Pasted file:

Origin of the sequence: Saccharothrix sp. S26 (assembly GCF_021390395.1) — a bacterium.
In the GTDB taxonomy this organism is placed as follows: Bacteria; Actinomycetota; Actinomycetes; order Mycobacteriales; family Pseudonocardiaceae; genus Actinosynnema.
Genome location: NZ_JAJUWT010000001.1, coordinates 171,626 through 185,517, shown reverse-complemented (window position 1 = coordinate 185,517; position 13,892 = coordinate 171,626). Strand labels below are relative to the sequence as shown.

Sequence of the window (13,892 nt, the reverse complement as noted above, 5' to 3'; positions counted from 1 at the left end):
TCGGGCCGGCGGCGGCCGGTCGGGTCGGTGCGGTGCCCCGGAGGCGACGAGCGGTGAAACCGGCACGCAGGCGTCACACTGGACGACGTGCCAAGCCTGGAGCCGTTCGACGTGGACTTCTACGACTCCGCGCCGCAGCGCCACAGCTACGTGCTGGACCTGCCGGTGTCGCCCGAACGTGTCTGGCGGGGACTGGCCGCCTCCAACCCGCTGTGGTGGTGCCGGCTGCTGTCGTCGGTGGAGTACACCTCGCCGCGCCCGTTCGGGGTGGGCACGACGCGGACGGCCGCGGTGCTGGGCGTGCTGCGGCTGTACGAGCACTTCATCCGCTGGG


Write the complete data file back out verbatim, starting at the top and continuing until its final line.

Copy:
Origin of the sequence: Saccharothrix sp. S26 (assembly GCF_021390395.1) — a bacterium.
In the GTDB taxonomy this organism is placed as follows: Bacteria; Actinomycetota; Actinomycetes; order Mycobacteriales; family Pseudonocardiaceae; genus Actinosynnema.
Genome location: NZ_JAJUWT010000001.1, coordinates 171,626 through 185,517, shown reverse-complemented (window position 1 = coordinate 185,517; position 13,892 = coordinate 171,626). Strand labels below are relative to the sequence as shown.

Sequence of the window (13,892 nt, the reverse complement as noted above, 5' to 3'; positions counted from 1 at the left end):
TCGGGCCGGCGGCGGCCGGTCGGGTCGGTGCGGTGCCCCGGAGGCGACGAGCGGTGAAACCGGCACGCAGGCGTCACACTGGACGACGTGCCAAGCCTGGAGCCGTTCGACGTGGACTTCTACGACTCCGCGCCGCAGCGCCACAGCTACGTGCTGGACCTGCCGGTGTCGCCCGAACGTGTCTGGCGGGGACTGGCCGCCTCCAACCCGCTGTGGTGGTGCCGGCTGCTGTCGTCGGTGGAGTACACCTCGCCGCGCCCGTTCGGGGTGGGCACGACGCGGACGGCCGCGGTGCTGGGCGTGCTGCGGCTGTACGAGCACTTCATCCGCTGGG